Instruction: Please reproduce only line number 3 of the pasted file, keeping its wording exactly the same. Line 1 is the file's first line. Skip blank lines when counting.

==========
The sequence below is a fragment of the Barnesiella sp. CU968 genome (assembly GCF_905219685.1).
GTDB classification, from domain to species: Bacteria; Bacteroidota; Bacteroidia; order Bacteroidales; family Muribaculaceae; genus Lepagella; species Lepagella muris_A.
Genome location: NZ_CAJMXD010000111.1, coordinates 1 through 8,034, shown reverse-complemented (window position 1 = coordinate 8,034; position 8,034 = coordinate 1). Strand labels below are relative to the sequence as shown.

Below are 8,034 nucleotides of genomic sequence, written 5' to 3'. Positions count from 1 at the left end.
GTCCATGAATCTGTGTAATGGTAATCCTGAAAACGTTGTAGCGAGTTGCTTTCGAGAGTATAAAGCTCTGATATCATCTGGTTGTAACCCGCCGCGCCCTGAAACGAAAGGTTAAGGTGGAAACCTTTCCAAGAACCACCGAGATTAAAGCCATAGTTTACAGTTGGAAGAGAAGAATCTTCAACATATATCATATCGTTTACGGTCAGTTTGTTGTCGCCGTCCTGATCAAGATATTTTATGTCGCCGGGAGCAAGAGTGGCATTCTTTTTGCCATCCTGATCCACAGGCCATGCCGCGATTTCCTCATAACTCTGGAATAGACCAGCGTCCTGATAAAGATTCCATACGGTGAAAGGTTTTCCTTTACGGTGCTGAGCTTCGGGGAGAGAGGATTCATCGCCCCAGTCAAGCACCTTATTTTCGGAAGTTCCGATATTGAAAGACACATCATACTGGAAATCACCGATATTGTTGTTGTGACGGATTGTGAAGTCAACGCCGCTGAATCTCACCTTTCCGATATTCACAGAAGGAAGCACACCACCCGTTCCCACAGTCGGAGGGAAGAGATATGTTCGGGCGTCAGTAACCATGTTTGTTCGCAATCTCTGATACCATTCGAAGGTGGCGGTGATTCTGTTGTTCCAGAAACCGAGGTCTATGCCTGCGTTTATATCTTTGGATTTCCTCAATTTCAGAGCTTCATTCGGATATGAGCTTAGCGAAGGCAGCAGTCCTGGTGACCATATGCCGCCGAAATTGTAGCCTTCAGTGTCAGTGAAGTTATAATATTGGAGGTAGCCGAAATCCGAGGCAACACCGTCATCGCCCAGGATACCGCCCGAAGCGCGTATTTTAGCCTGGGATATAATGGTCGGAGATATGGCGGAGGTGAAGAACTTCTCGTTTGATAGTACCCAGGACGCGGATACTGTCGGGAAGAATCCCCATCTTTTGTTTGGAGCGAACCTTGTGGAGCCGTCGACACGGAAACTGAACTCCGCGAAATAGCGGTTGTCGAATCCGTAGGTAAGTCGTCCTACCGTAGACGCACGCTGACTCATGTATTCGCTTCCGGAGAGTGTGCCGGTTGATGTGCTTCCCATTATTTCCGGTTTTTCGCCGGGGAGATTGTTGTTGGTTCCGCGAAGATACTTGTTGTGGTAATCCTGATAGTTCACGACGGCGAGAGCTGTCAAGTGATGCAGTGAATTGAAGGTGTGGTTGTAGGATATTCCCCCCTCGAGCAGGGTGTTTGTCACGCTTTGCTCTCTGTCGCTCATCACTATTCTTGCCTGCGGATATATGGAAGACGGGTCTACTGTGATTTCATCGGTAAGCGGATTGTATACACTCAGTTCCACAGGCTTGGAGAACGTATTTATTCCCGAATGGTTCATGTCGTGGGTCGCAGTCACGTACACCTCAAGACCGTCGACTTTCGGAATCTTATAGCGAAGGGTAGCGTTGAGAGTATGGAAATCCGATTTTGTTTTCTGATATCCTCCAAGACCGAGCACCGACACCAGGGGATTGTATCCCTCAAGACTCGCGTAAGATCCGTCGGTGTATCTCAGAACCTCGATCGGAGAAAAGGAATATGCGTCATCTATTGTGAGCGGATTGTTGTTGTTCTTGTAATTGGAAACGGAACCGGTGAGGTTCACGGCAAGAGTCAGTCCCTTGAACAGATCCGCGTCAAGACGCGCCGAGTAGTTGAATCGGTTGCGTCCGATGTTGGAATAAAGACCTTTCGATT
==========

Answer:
Genome location: NZ_CAJMXD010000111.1, coordinates 1 through 8,034, shown reverse-complemented (window position 1 = coordinate 8,034; position 8,034 = coordinate 1). Strand labels below are relative to the sequence as shown.